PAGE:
Marie-Lan Nguyen/CC BY 2.0 FR

Sainte-Geneviève Library

Paris, France

“I would name Henri Labrouste’s Sainte-Geneviève Library in Paris.” ale2x72

Andrew Dunn/CC BY-SA 2.0

Wren Library

Cambridge, United Kingdom

“The Wren Library of Trinity College Cambridge.” jjlancaster88

Shawn Bayern/CC BY 2.0

University of Zurich Law Library

Zürich, Switzerland

“Santiago Calatrava’s Law Library at the University of Zurich. The louvered roof responds to the changing sun creating dancing shadows and light beams throughout the space. I have visited only once, but remember the experience very fondly!” rivera8n

Jonah Bettio/CC BY-SA 2.0

Bibliotheca Alexandrina

Alexandria, Egypt

“I was fortunate to see the Bibliotheca Alexandrina in 2006 when traveling in Egypt. The library was designed by a Norwegian architectural firm and construction began in 1995 and opened in 2002. The cost was U.S. $220 million, which also included a conference center, a special library for maps, multimedia, children, visually impaired along with four museums and art galleries and a planetarium. The library collection is trilingual, containing books in Arabic, French, and English and it was designed to hold up to eight million books. The main building was designed in the shape of a tilted sundial, and the outside walls have 120 different human scripts carved into the granite walls. It was quite an amazing place to see and experience.” deniseishere


Seattle Central Library

Seattle, Washington

“The Seattle Central Library by Rem Koolhaas. Surprises around every corner and in every nook and cranny!” Philip_Shane

Carl T. Bergstrom/CC BY 2.0

Suzzallo Library

Seattle, Washington

“I am so fortunate to be able to visit this library whenever the spirit moves me.” taymac_3c79f14b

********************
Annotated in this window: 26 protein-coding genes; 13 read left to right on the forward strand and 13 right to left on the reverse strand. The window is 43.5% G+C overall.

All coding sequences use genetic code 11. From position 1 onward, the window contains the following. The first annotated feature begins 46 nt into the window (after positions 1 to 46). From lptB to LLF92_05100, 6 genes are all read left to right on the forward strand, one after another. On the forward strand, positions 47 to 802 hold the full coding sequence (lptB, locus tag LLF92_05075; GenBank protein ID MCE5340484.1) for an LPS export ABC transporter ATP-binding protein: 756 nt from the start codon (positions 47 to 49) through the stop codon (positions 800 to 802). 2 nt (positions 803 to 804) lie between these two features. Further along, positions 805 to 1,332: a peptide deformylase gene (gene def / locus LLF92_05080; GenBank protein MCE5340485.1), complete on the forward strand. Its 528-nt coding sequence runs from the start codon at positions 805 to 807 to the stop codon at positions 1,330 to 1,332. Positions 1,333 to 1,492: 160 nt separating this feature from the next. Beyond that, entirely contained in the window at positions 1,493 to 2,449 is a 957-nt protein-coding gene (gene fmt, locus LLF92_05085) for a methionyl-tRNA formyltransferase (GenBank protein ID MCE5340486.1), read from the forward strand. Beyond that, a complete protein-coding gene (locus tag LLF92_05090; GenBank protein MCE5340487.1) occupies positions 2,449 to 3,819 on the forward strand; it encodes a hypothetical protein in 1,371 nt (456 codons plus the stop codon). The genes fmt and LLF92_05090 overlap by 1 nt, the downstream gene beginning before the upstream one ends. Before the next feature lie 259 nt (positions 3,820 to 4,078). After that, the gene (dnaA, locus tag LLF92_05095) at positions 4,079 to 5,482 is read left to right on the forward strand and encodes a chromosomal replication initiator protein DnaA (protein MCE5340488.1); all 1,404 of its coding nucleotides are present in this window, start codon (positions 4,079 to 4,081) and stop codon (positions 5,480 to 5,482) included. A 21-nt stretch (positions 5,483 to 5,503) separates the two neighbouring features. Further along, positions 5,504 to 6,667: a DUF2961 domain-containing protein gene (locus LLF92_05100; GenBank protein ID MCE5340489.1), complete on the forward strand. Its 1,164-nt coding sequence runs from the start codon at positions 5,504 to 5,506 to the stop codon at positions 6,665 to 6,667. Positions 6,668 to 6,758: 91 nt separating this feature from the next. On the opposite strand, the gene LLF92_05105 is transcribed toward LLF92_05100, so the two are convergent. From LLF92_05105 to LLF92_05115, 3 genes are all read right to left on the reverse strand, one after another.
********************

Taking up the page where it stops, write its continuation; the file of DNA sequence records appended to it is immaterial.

Lee Wright/CC BY-SA 2.0

Iowa State Capitol Law Library

Des Moines, Iowa

“In the Des Moines, Iowa, state capitol, there is the State Law Library. It has four levels and a beautiful art deco design.” DellaRose

Timmy_L/CC BY 2.0

Strahov Library

Prague, Czech Republic

“This is the Strahov Library in Prague. Amazing space, the kind of library you dream of. Full of science and art, and yummy looking volumes that we couldn’t touch! And whatta ceiling! Rococo all the way.” cgralapp

Matthew Hartley/CC BY-SA 2.0

Manchester Central Library

Manchester, England

“So many stunning libraries, and now I just want to sit down in some of ‘em with a giant hardback or 15… I’m fortunate in that my hometown has several glorious libraries. A few are already on AO, including the John Rylands Library and the Portico Library. The library I go to, though, is Manchester Central Library. It’s a beautiful building modeled on the Pantheon in Rome, pride of place in St. Peter’s Square next to the gothic town hall. The reading room beneath the dome is breathtaking and I liked looking at the Shakespeare stained glass window above the entrance when I walk out…” JamazingClayton